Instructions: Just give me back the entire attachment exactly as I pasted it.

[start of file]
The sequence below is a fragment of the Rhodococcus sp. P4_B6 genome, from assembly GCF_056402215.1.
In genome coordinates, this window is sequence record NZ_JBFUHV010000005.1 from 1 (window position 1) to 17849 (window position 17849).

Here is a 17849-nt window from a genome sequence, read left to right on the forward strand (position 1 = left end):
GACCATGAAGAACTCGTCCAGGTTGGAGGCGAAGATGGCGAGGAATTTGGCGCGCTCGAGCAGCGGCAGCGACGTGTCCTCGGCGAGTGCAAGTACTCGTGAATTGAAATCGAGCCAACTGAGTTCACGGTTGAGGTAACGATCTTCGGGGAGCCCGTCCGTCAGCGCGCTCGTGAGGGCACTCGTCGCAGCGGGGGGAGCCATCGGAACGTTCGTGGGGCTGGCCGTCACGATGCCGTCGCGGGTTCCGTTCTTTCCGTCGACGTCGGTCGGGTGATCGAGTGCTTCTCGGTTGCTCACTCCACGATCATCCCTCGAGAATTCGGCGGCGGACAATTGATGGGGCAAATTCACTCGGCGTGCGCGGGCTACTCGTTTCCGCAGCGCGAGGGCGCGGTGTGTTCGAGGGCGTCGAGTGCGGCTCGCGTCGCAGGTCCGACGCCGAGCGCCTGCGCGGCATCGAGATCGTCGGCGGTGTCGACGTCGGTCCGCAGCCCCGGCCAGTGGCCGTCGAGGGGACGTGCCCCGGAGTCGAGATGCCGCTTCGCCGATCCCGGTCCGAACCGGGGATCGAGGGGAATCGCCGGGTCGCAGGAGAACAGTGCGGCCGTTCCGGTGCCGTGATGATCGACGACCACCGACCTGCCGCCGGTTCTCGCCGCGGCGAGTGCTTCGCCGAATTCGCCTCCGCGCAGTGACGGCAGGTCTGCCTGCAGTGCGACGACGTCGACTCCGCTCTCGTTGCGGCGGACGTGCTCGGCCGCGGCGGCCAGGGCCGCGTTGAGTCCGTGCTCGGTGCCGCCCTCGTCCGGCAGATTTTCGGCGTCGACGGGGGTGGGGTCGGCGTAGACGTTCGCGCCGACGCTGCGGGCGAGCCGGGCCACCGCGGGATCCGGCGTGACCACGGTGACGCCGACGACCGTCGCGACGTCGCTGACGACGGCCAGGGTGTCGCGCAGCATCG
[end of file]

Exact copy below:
The sequence below is a fragment of the Rhodococcus sp. P4_B6 genome, from assembly GCF_056402215.1.
In genome coordinates, this window is sequence record NZ_JBFUHV010000005.1 from 1 (window position 1) to 17849 (window position 17849).

Here is a 17849-nt window from a genome sequence, read left to right on the forward strand (position 1 = left end):
GACCATGAAGAACTCGTCCAGGTTGGAGGCGAAGATGGCGAGGAATTTGGCGCGCTCGAGCAGCGGCAGCGACGTGTCCTCGGCGAGTGCAAGTACTCGTGAATTGAAATCGAGCCAACTGAGTTCACGGTTGAGGTAACGATCTTCGGGGAGCCCGTCCGTCAGCGCGCTCGTGAGGGCACTCGTCGCAGCGGGGGGAGCCATCGGAACGTTCGTGGGGCTGGCCGTCACGATGCCGTCGCGGGTTCCGTTCTTTCCGTCGACGTCGGTCGGGTGATCGAGTGCTTCTCGGTTGCTCACTCCACGATCATCCCTCGAGAATTCGGCGGCGGACAATTGATGGGGCAAATTCACTCGGCGTGCGCGGGCTACTCGTTTCCGCAGCGCGAGGGCGCGGTGTGTTCGAGGGCGTCGAGTGCGGCTCGCGTCGCAGGTCCGACGCCGAGCGCCTGCGCGGCATCGAGATCGTCGGCGGTGTCGACGTCGGTCCGCAGCCCCGGCCAGTGGCCGTCGAGGGGACGTGCCCCGGAGTCGAGATGCCGCTTCGCCGATCCCGGTCCGAACCGGGGATCGAGGGGAATCGCCGGGTCGCAGGAGAACAGTGCGGCCGTTCCGGTGCCGTGATGATCGACGACCACCGACCTGCCGCCGGTTCTCGCCGCGGCGAGTGCTTCGCCGAATTCGCCTCCGCGCAGTGACGGCAGGTCTGCCTGCAGTGCGACGACGTCGACTCCGCTCTCGTTGCGGCGGACGTGCTCGGCCGCGGCGGCCAGGGCCGCGTTGAGTCCGTGCTCGGTGCCGCCCTCGTCCGGCAGATTTTCGGCGTCGACGGGGGTGGGGTCGGCGTAGACGTTCGCGCCGACGCTGCGGGCGAGCCGGGCCACCGCGGGATCCGGCGTGACCACGGTGACGCCGACGACCGTCGCGACGTCGCTGACGACGGCCAGGGTGTCGCGCAGCATCG